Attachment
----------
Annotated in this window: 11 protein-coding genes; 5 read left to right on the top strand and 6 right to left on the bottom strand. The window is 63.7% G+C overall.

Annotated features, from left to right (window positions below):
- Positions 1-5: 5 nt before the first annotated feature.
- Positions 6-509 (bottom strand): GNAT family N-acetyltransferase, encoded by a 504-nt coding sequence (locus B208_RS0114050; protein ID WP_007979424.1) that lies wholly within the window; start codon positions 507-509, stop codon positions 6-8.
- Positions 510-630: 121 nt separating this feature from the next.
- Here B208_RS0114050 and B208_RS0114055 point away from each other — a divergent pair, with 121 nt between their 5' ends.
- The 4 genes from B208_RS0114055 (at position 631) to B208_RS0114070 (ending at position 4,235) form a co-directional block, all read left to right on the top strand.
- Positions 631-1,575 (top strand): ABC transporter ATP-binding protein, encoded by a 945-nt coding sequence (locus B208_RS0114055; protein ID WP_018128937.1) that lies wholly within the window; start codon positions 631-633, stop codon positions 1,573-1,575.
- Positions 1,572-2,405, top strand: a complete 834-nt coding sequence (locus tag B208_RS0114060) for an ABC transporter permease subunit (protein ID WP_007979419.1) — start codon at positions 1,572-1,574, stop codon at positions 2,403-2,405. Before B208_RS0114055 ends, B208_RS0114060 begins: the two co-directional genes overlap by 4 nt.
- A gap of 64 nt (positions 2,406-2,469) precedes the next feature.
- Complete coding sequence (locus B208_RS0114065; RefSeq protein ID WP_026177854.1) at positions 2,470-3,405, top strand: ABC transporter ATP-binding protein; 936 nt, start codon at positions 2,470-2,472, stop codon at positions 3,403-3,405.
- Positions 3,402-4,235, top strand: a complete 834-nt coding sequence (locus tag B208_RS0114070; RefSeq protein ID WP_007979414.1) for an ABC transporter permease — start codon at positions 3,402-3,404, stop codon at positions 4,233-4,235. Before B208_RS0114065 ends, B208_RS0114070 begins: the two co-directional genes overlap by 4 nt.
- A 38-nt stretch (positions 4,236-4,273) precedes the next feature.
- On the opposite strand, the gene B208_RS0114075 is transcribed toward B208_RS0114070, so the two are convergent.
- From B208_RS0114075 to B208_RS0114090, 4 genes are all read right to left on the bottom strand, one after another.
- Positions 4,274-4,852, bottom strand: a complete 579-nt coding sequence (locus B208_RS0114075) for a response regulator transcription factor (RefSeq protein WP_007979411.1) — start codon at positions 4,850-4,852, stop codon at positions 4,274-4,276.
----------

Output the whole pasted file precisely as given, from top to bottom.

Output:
Annotated in this window: 11 protein-coding genes; 5 read left to right on the top strand and 6 right to left on the bottom strand. The window is 63.7% G+C overall.

Annotated features, from left to right (window positions below):
- Positions 1-5: 5 nt before the first annotated feature.
- Positions 6-509 (bottom strand): GNAT family N-acetyltransferase, encoded by a 504-nt coding sequence (locus B208_RS0114050; protein ID WP_007979424.1) that lies wholly within the window; start codon positions 507-509, stop codon positions 6-8.
- Positions 510-630: 121 nt separating this feature from the next.
- Here B208_RS0114050 and B208_RS0114055 point away from each other — a divergent pair, with 121 nt between their 5' ends.
- The 4 genes from B208_RS0114055 (at position 631) to B208_RS0114070 (ending at position 4,235) form a co-directional block, all read left to right on the top strand.
- Positions 631-1,575 (top strand): ABC transporter ATP-binding protein, encoded by a 945-nt coding sequence (locus B208_RS0114055; protein ID WP_018128937.1) that lies wholly within the window; start codon positions 631-633, stop codon positions 1,573-1,575.
- Positions 1,572-2,405, top strand: a complete 834-nt coding sequence (locus tag B208_RS0114060) for an ABC transporter permease subunit (protein ID WP_007979419.1) — start codon at positions 1,572-1,574, stop codon at positions 2,403-2,405. Before B208_RS0114055 ends, B208_RS0114060 begins: the two co-directional genes overlap by 4 nt.
- A gap of 64 nt (positions 2,406-2,469) precedes the next feature.
- Complete coding sequence (locus B208_RS0114065; RefSeq protein ID WP_026177854.1) at positions 2,470-3,405, top strand: ABC transporter ATP-binding protein; 936 nt, start codon at positions 2,470-2,472, stop codon at positions 3,403-3,405.
- Positions 3,402-4,235, top strand: a complete 834-nt coding sequence (locus tag B208_RS0114070; RefSeq protein ID WP_007979414.1) for an ABC transporter permease — start codon at positions 3,402-3,404, stop codon at positions 4,233-4,235. Before B208_RS0114065 ends, B208_RS0114070 begins: the two co-directional genes overlap by 4 nt.
- A 38-nt stretch (positions 4,236-4,273) precedes the next feature.
- On the opposite strand, the gene B208_RS0114075 is transcribed toward B208_RS0114070, so the two are convergent.
- From B208_RS0114075 to B208_RS0114090, 4 genes are all read right to left on the bottom strand, one after another.
- Positions 4,274-4,852, bottom strand: a complete 579-nt coding sequence (locus B208_RS0114075) for a response regulator transcription factor (RefSeq protein WP_007979411.1) — start codon at positions 4,850-4,852, stop codon at positions 4,274-4,276.